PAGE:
Waze, the social networking for drivers, presents some analysis of global driver satisfaction. It’s not covering 100% of the globe, but it’s still interesting to look into differences between countries and cities. See if you can find anything surprising…
With me now working in Nicosia and Maxim’s school year about to start, the need for a second car has emerged. We’ve been planning it for a while any way, it’s just that the priority of it raised recently. Our Mitsubishi Galant is more than 13 years old now, and while it works fine, it’s probably not the best idea to push it into daily 160+ kilometers journey mode.
So, with that in mind, we bought a second car. Olga picked it up on Friday and I’ll be using that for my daily travels instead. The new car is a Suzuki Splash, which is very similar to Suzuki Swift, but in a different body. Here is how it looks:
… and a bit of the front and back:
I’ve been taking it for a spin during the weekend, and I have to say that I am rather surprised as to how comfortable this car is. It’s a bit slower to accelerate (1.2L engine and automatic gearbox versus 1.8L and manual gearbox of the Mitsubishi Galant), but once it gets going, it’s very stable. I also expect it to need much less petrol, which is a definite plus for my daily trips to and from Nicosia.
Hopefully, it will last us as much as the Galant did.
OVER 2,000 traffic violations were recorded last weekend by two fixed speed cameras installed on Grivas Dhigenis avenue in Nicosia.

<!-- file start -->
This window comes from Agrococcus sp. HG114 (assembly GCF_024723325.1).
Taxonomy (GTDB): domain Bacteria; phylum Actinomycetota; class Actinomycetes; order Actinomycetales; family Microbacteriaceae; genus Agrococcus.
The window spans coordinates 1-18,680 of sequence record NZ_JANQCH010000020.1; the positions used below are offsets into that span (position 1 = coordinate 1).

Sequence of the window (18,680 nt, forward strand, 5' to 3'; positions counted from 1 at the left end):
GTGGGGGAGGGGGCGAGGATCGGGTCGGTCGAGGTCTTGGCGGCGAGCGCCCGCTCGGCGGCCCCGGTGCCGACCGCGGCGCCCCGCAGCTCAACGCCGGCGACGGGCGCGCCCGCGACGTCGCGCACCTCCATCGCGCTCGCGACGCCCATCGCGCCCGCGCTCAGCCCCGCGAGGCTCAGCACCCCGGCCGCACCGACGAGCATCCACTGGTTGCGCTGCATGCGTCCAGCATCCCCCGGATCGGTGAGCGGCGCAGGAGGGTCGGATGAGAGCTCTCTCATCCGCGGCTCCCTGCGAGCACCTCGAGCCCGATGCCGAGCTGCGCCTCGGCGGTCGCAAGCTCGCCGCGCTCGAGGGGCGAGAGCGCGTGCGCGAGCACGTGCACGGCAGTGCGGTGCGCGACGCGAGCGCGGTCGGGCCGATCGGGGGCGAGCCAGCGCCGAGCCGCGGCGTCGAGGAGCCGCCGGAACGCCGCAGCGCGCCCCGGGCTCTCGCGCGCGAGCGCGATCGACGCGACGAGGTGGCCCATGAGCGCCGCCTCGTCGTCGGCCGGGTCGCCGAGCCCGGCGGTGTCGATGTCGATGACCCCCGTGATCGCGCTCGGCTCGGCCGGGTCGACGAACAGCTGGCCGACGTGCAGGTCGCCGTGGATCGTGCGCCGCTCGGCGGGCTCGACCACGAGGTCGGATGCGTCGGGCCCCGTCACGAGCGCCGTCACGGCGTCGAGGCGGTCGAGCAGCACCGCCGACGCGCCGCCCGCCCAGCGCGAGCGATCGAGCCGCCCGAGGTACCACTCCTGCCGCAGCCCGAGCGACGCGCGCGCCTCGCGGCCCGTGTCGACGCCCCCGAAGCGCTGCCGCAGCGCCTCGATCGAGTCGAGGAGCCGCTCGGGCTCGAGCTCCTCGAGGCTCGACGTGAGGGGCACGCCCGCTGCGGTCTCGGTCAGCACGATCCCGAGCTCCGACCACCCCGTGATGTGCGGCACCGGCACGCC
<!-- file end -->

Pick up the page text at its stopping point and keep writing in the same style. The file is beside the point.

Just give it a minute to sink in. Two thousand violations. In only two days. Recorded by only two fixed cameras (fixed means people know where and when they are). These numbers are mind-blowing. And yet what does the police decide? Here’s what:
Deputy head of the Electromechanical Services Department (ESD) Loucas Timotheou said that no one would be prosecuted or fined, for now.
I think this basically explains the attitude towards the traffic laws. Furthermore:
Timotheou told the Cyprus Mail that the weekend traffic violations caught by the cameras could add up to €100,000 in fines. “Of course, it’s not about the money. It’s about protecting people and making drivers obey traffic laws,” he said.
Two things that catch my attention here are:
Isn’t Cyprus trying to survive a bad economy, scrubbing for money everywhere? Why 100K in two days is completely ignored?
How exactly are you protecting people by recording videos of violators and not issuing fines?
I spent some time recently in Google Maps, finding the edges of their Street View image coverage. I’ve always been drawn to the end of the road, to the edges of where one might be allowed to travel, whether blocked by geographic features, international borders, or simply the lack of any further road.
Big Picture covers Dakar Rally 2013. Each of those fascinating images is precious. But they also work quite well together, telling the story of happiness and sadness, toughness, courage, technological advances, and most of all, good sportsmanship.